• Article
  • August 31, 2017

Adolescent Care at the Intersection of Mental Health and Substance Abuse

Hospital's program combines substance abuse treatment with behavioral health care.

For Dave Atkinson, the inspiration for incorporating substance abuse treatment into behavioral health care began during his training as a child psychiatrist. "I noticed that 30 percent of my outpatients were using drugs," says Atkinson, M.D., medical director of the Teen Recovery Program at Children's Health in Dallas. "And they were never getting better."

Couple that experience with the trends that Atkinson and his colleagues were seeing at Children's Health—primarily, adolescents arriving at the hospital's emergency department (ED) or intensive care unit (ICU) due to drug abuse—and it became evident that a different approach to care was needed. The result: Children's Health's recently opened outpatient clinic, the Teen Recovery Program, which addresses both mental health and substance abuse issues in patients ranging from ages 13 to 17.

Sharing common ground

This integrated approach is not common—the hospital says the Teen Recovery Program is one of just a few in existence and the only one of its kind in north Texas. But Atkinson says there's a strong relationship between mental health issues and substance abuse:

  • Mood-altering: "Sometimes kids who are traumatized or abused don't feel good a lot of the time," Atkinson says, which can lead them to seek out things that will help them feel better and change their mood.
  • Drugs causing illness: Drug and alcohol abuse can drive mental health illnesses, such as depression, anxiety, and even psychotic symptoms and diseases, such as schizophrenia.
  • Genetic ties: "The same people who are vulnerable to developing mental health issues are also vulnerable to developing addictions," Atkinson says. "There's an inborne vulnerability to both problems."

Intensive outpatient program

Children's Health's Teen Recovery Program describes its approach as an intensive outpatient program. It incorporates medication management, cognitive behavioral therapy, motivational enhancement therapy, group and individual therapy, and family engagement to help patients end drug abuse and manage emotional or psychological problems.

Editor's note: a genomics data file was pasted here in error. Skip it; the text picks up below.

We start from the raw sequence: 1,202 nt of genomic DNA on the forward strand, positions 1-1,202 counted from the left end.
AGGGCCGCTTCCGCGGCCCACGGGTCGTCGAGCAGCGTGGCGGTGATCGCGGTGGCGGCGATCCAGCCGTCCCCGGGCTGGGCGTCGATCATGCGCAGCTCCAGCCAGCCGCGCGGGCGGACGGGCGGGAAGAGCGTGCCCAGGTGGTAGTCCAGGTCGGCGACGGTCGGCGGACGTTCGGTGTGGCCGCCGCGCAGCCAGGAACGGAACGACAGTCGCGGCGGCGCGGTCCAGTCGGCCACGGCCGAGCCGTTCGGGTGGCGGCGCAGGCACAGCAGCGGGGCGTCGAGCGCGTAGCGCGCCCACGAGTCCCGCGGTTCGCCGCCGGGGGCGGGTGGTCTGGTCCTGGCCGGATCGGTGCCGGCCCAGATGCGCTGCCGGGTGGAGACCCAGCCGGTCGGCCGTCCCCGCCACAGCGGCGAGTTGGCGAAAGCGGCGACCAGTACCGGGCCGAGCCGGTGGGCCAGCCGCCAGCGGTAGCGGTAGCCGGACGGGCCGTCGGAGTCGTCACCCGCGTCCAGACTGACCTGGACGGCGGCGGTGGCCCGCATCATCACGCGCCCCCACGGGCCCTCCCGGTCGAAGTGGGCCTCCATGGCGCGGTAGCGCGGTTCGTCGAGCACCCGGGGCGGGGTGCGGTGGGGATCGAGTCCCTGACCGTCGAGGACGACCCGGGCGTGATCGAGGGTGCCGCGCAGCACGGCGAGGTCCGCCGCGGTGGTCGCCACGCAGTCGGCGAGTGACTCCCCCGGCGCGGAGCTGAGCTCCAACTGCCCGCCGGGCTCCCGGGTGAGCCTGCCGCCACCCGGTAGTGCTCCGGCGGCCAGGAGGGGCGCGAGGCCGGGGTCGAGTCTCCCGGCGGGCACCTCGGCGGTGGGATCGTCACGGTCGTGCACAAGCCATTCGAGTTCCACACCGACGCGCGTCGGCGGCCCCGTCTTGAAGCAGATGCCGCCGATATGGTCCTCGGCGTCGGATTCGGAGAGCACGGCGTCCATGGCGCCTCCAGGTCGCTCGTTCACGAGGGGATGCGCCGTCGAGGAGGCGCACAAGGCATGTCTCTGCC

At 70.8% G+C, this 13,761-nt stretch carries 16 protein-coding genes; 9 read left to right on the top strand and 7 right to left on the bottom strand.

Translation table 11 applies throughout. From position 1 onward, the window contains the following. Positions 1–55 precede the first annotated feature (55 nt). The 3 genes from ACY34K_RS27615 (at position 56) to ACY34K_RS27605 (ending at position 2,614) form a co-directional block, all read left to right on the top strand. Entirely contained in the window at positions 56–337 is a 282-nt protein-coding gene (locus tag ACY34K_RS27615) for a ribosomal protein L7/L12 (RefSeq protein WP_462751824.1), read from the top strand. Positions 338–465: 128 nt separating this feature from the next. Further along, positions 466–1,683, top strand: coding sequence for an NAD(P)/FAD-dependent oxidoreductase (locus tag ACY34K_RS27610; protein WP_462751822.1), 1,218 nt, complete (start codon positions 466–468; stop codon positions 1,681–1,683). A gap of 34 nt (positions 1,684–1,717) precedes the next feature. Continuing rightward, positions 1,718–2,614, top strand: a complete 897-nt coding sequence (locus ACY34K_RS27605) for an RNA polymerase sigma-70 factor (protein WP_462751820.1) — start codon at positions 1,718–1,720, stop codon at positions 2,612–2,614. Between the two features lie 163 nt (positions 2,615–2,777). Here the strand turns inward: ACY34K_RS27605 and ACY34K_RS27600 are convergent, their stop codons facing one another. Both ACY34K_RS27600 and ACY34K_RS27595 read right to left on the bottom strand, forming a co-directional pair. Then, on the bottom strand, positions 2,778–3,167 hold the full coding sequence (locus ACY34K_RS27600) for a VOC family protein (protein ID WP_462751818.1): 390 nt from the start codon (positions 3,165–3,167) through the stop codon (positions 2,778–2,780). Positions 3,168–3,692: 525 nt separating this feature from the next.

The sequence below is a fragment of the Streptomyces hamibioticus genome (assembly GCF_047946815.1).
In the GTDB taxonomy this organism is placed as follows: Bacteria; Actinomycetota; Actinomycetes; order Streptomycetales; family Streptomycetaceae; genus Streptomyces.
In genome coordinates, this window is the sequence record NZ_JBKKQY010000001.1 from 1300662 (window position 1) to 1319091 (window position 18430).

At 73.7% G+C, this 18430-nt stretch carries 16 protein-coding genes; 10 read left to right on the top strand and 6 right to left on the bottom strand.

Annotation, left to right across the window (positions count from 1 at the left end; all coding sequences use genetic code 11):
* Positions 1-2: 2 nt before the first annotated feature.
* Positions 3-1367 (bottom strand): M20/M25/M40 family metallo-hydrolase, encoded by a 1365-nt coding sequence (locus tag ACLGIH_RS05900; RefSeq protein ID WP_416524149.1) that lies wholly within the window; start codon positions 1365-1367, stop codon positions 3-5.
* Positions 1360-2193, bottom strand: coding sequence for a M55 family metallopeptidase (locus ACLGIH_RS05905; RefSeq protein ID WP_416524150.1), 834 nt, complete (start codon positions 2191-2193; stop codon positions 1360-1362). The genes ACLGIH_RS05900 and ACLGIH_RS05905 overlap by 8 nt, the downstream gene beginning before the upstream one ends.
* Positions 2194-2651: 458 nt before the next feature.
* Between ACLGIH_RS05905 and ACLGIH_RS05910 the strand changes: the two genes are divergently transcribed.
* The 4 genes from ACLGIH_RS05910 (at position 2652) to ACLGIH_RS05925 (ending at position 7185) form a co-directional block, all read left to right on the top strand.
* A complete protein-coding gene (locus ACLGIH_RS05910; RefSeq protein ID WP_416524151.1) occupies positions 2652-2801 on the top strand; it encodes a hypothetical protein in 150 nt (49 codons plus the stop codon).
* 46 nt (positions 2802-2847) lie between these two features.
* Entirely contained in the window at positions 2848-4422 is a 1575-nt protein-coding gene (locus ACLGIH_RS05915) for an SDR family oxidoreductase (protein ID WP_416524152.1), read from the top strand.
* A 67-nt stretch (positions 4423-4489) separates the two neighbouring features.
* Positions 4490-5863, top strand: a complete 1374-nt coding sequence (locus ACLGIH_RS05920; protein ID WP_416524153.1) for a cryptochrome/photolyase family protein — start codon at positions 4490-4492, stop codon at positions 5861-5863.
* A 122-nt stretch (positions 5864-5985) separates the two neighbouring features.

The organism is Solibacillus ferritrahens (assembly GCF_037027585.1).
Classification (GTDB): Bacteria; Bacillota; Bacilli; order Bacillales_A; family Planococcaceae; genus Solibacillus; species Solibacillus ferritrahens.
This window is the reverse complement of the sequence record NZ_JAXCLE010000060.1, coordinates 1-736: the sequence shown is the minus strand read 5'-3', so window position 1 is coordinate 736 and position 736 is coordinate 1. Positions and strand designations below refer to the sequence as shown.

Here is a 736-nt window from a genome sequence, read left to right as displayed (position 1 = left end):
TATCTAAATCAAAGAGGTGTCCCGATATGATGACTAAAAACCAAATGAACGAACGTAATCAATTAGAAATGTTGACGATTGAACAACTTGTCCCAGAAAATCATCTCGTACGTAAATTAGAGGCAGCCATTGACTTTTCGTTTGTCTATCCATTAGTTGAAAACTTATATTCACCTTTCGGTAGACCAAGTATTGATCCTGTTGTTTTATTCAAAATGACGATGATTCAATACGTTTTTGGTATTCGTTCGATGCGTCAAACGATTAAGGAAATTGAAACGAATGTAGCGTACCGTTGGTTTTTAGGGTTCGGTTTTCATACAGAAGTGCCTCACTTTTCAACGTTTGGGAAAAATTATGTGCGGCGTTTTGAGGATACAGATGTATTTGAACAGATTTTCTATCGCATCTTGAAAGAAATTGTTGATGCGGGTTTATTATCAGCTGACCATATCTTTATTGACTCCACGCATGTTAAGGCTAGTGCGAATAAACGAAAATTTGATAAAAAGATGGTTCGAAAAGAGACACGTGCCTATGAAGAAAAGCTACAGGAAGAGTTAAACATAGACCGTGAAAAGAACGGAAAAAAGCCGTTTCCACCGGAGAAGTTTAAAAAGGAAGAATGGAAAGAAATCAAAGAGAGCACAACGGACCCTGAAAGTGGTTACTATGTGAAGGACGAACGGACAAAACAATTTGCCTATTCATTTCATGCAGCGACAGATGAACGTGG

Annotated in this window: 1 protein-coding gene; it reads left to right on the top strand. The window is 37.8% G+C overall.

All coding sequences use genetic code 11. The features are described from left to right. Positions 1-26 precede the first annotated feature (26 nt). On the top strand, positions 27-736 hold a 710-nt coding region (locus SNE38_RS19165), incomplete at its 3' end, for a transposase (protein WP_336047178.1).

And because it's an outpatient program, patients are able to receive care in their home environment while remaining engaged in their school and family lives.

"As an outpatient program, we have the advantage of seeing what kind of choices the individual is making," Atkinson says. "It allows the parents to work on different strategies with their kids, including how to communicate with them, how to set limits for them and how to help them make positive choices."

Importance of dual training

Atkinson heads up a team of clinicians and counselors at the clinic that, like Atkinson, have dual training in substance abuse and mental health. Atkinson says that combination of skill sets is somewhat rare and goes a long way when treating patients.

"It helps because you avoid the temptation of viewing it all as drugs or viewing it all as mental health," Atkinson says. "You have experience with both disorders and can figure out where each lies and how to treat each disorder."

Advice for children's hospitals

For children's hospitals looking to build their own clinics, Atkinson says it's important to study the current literature to determine the core curriculum that's right for your institution. Making the program financially feasible will require some creativity, but following the blueprint of existing clinics—including those at Children's Health, Boston Children's Hospital and the University of Colorado—can provide some guidance.

Despite the challenges, Atkinson stresses the importance of working to address these issues in a preventive—rather than a reactive—manner.

"Don't make the mistake of thinking this is too hard," Atkinson says. "While nothing in this build is routine, it's not too hard. It's certainly not harder than treating a kid who's overdosed in the ICU. It's certainly not harder than treating a kid who has gone psychotic from using drugs. And it's certainly not harder than dealing with a grieving family whose child has just died."

Send questions or comments to magazine@childrenshospitals.org.